If you've ever had the flu, you know how sick you can be. Chances are good that some of the advice friends and family gave you about avoiding or dealing with the flu was wrong. There seems to be no shortage of misinformation and bad advice when it comes to dealing with the flu and the flu shot.
Influenza is a potentially serious disease that can lead to hospitalization and sometimes even death. Every flu season is different, and influenza infection can affect people differently, but millions of people get the flu every year, hundreds of thousands of people are hospitalized and thousands or tens of thousands of people die from flu-related causes every year. An annual seasonal flu vaccine is the best way to help protect against flu. Vaccination has been shown to have many benefits including reducing the risk of flu illnesses, hospitalizations and even the risk of flu-related death in children.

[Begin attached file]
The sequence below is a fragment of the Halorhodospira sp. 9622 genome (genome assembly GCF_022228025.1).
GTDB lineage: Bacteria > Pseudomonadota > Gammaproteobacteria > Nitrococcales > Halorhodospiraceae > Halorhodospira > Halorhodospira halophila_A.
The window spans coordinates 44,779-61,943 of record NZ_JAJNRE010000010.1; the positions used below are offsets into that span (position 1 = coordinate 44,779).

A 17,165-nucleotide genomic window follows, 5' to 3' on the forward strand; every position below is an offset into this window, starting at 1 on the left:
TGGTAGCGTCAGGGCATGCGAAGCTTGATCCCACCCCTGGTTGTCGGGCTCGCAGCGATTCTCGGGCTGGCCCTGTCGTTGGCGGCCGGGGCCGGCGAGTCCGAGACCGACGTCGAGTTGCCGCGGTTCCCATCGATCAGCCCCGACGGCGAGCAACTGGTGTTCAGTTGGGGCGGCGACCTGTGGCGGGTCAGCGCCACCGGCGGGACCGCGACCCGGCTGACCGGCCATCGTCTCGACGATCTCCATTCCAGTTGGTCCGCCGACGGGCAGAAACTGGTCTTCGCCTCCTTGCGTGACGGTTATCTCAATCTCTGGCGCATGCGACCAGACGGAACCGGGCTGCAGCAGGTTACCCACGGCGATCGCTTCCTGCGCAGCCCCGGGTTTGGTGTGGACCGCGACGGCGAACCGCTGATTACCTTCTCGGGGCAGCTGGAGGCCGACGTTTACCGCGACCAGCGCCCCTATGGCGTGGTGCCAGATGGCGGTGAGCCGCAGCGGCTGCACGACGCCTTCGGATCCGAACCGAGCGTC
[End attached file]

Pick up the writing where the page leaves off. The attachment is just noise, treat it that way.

How do flu vaccines work?
Flu vaccines cause antibodies to develop in the body about two weeks after vaccination. These antibodies provide protection against infection with the viruses that are in the vaccine.
The seasonal flu vaccine protects against the influenza viruses that research indicates will be most common during the upcoming season. Traditional flu vaccines (called “trivalent” vaccines) are made to protect against three flu viruses; an influenza A (H1N1) virus, an influenza A (H3N2) virus, and an influenza B virus. There are also flu vaccines made to protect against four flu viruses (called “quadrivalent” vaccines). These vaccines protect against the same viruses as the trivalent vaccine and an additional B virus.
What kinds of flu vaccines are available?
CDC recommends use of any licensed, age-appropriate influenza (flu) vaccine during the 2019-2020 influenza season. Options include inactivated influenza vaccine [IIV], recombinant influenza vaccine [RIV], or live attenuated influenza vaccine (LAIV). Different vaccines are licensed for different age groups, and some vaccines are not recommended for some groups of people. But where more than one suitable vaccine is available, no preference is expressed for any influenza flu vaccine over another.
Both trivalent (three-component) and quadrivalent (four-component) flu vaccines will be available for 2019-2020. Most vaccines will be quadrivalent.
Who should get vaccinated this season?
Everyone 6 months of age and older should get an influenza (flu) vaccine every season with rare exception.